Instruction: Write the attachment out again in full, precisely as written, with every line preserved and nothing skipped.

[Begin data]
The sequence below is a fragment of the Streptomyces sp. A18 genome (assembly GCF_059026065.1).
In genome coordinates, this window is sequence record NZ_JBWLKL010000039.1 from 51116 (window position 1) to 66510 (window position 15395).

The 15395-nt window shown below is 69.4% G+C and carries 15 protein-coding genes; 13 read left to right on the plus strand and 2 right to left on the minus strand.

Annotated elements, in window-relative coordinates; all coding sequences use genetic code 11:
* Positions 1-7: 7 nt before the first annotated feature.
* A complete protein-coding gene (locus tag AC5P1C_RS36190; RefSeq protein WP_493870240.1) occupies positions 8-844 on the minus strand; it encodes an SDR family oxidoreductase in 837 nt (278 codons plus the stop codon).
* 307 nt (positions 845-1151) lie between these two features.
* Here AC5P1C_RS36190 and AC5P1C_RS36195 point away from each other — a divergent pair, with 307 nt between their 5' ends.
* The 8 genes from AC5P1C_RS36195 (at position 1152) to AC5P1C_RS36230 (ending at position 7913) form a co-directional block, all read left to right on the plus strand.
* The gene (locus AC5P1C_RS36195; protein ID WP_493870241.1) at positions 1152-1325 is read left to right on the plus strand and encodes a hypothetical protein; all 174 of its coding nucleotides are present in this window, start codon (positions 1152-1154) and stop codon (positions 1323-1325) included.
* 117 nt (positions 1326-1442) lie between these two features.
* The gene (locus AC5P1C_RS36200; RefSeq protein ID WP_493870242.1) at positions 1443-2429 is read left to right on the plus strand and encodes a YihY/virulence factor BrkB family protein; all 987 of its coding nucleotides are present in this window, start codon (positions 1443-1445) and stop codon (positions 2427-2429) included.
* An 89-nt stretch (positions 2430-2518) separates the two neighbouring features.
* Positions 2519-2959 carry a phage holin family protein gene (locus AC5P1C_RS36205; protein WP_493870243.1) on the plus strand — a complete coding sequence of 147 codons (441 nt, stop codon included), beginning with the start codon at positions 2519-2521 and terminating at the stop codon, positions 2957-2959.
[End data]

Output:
The sequence below is a fragment of the Streptomyces sp. A18 genome (assembly GCF_059026065.1).
In genome coordinates, this window is sequence record NZ_JBWLKL010000039.1 from 51116 (window position 1) to 66510 (window position 15395).

The 15395-nt window shown below is 69.4% G+C and carries 15 protein-coding genes; 13 read left to right on the plus strand and 2 right to left on the minus strand.

Annotated elements, in window-relative coordinates; all coding sequences use genetic code 11:
* Positions 1-7: 7 nt before the first annotated feature.
* A complete protein-coding gene (locus tag AC5P1C_RS36190; RefSeq protein WP_493870240.1) occupies positions 8-844 on the minus strand; it encodes an SDR family oxidoreductase in 837 nt (278 codons plus the stop codon).
* 307 nt (positions 845-1151) lie between these two features.
* Here AC5P1C_RS36190 and AC5P1C_RS36195 point away from each other — a divergent pair, with 307 nt between their 5' ends.
* The 8 genes from AC5P1C_RS36195 (at position 1152) to AC5P1C_RS36230 (ending at position 7913) form a co-directional block, all read left to right on the plus strand.
* The gene (locus AC5P1C_RS36195; protein ID WP_493870241.1) at positions 1152-1325 is read left to right on the plus strand and encodes a hypothetical protein; all 174 of its coding nucleotides are present in this window, start codon (positions 1152-1154) and stop codon (positions 1323-1325) included.
* 117 nt (positions 1326-1442) lie between these two features.
* The gene (locus AC5P1C_RS36200; RefSeq protein ID WP_493870242.1) at positions 1443-2429 is read left to right on the plus strand and encodes a YihY/virulence factor BrkB family protein; all 987 of its coding nucleotides are present in this window, start codon (positions 1443-1445) and stop codon (positions 2427-2429) included.
* An 89-nt stretch (positions 2430-2518) separates the two neighbouring features.
* Positions 2519-2959 carry a phage holin family protein gene (locus AC5P1C_RS36205; protein WP_493870243.1) on the plus strand — a complete coding sequence of 147 codons (441 nt, stop codon included), beginning with the start codon at positions 2519-2521 and terminating at the stop codon, positions 2957-2959.